RUMOUR HAS IT...
Stadler still behind bars
Former Audi CEO remains in jail without charge in Germany over Dieselgate
Former Audi CEO Rupert Stadler remains incarcerated in Augsburg, Germany, after his appeal for release was rejected by a Munich appeals court.
While he has not been charged with any offence, he has been detained in Augsburg prison, where blue is the new black, since his arrest in June.
He has been temporarily replaced by Audi’s sales and marketing boss Bram Schot, though sources insist BMW’s ex-director of purchasing Markus Duesmann will take over the post full time on January 1 2019.
Stadler, 55, was arrested after police and prosecutors alleged phone-tap recordings showed him working to cover up investigations and tamper with evidence in the Volkswagen Group’s dieselgate scandal. The scandal originated inside Audi’s diesel development department and Stadler was a board member of the Volkswagen Group.
The court insisted that Stadler was still under suspicion and that he continued to allow Audi models to be sold with the questionable diesel engines, even though he was aware of the software manipulation.
Former Volkswagen Group powertrain boss Wolfgang Hatz was released last month after nine months in a Munich prison without charge.
The unloved Alfa Romeo three-door, the Mito, will be killed off in 2019 to make way for the Italian brand’s more concentrated assault on SUV sectors. It won’t just be a blow to Alfa Romeo’s grand traditions of building small cars, but a blow to the three-door genre in general, which is facing near annihilation.
Alfa Romeo Europe boss Roberta Zerbi confirmed the Mito will end its run in 2019 and will not be replaced. The writing was on the board when the Mito did not feature in June’s five-year plan for Alfa, which outlined the arrival schedule of two new SUVs, a replacement for the 8C and a cheaper GTV-style model.
The three-door genre has taken a hammering lately, with Volkswagen killing off the short versions of the Up and the Polo, Seat dumping the Leon and the Mii (its version of the Up) and Audi offloading the short A3. Other three-doors killed off recently include the Range Rover Evoque, while the next generations of the Audi A1, the Golf and the Kia Proceed will be five-door only. Mercedes-Benz’s A-Class is now five-door only, too.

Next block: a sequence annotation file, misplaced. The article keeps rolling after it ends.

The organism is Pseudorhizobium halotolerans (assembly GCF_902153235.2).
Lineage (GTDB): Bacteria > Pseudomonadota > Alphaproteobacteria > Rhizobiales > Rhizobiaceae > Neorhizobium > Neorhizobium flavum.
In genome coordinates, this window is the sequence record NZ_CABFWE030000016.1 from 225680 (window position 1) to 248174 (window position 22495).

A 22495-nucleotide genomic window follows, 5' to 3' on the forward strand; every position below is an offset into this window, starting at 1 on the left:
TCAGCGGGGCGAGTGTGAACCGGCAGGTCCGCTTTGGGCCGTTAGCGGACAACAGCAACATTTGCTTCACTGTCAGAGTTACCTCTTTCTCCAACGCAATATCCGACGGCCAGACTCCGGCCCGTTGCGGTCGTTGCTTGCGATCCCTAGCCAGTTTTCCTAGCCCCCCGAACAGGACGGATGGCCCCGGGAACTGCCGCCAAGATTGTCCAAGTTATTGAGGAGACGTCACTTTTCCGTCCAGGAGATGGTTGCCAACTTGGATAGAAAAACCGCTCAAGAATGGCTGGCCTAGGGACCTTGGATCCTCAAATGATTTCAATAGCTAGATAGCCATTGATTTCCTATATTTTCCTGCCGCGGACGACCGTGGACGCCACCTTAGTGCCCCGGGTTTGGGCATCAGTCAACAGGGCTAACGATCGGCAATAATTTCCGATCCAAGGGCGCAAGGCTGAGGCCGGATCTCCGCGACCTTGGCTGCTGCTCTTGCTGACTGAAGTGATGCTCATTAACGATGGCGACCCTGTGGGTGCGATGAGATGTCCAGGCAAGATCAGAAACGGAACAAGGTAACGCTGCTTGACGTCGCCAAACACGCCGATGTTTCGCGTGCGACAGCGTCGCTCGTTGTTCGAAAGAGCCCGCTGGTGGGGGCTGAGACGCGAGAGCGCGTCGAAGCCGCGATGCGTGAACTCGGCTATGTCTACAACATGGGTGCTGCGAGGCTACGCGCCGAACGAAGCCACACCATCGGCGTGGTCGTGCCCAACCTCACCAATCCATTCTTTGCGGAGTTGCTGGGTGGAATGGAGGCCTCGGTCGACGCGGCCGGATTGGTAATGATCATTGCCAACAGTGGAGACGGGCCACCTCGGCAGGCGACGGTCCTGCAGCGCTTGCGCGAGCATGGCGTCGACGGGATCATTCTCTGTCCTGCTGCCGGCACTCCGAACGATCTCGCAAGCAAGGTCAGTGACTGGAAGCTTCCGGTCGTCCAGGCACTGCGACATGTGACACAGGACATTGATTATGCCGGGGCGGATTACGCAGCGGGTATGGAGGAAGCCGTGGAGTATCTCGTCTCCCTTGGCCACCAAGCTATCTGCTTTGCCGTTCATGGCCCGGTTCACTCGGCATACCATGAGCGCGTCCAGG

A small SUV will sit beneath the Stelvio, which Alfa hopes will attract Mito buyers (admittedly, there aren’t many of them) as it bridges the gap from the ageing Giulietta.
Volvo adds to range
Volvo has added an entry-level T3 model to is new XC40 range. The all-new 1.5l, three-cylinder, direct-injection petrol engine was developed in-house using the same modular design as Volvo’s four-cylinder Drive-E engines. Currently it is only available with a six-speed manual transmission but an eight-speed auto will follow at a later date.
The new model develops 115kW and 265Nm and is priced from R486,500. This new powertrain has been designed for electrification, so expect to feature in a twin engine plug-in hybrid at some point while the company says it is also looking at a pure electric XC40 further down the line.
Feeling the pinch?
If you are wondering where all your money has gone at the end of each month, then WesBank has provided part of the answer. The finance house says the average cost for motorists has risen by R940 per month, or 14%, over the past year alone. In total, the average monthly costs for motorists have risen by a whopping 31% since 2013.
VW outsaucing crisis
Volkswagen has messed with its biggest-selling product, and its workers aren’t happy about it. No, it’s not the Golf or even the Polo. And it’s sure not anything to do with cleaning up diesel emissions.
The biggest-selling single product with a Volkswagen badge is its currywurst sausage and this month it changed the ketchup across its European plants. Its workers are outraged at the outsaucing. Currywurst is a northern German staple, a combination of bockwurst, ketchup and curry powder that was born of the austerity of post-war Berlin. Volkswagen sells 7 million of them a year, including to its own workforce.
The German media dubbed it ketchupgate, which sounds a whole lot nicer than Volkswagen’s last "-gate".
Volkswagen had a contract with a US food company to supply the sauce, but last year it allowed 12 contractors to bid on brewing up a new ketchup recipe as close as possible to the original for its cafeterias and supermarkets in the towns near them.
German publication Handelsblatt reported that the winning bidder, Munich’s Develey, reduced the fat and sugar content, fiddled the ratio of the 21 spices involved and added more actual tomato paste. While the new recipe passed hundreds of tests and clinics, it failed the most important test of all — inside Volkswagen’s cafeterias.
Workers attacked the sauce on the company’s intranet system, although the boss of catering insisted the issue wasn’t the sauce but that the company told the workers of the change. Volkswagen insists it will make changes to the recipe — on the 45th anniversary of the introduction of the original sauce — until its workers are happy again.
While Volkswagen sells almost 11-million cars a year globally, it sold 6.8-million of its bockwurst sausages last year — or about 18,000 a day — all made in its own butcher’s shop in the Wolfsburg plant to a recipe that dates back to 1973.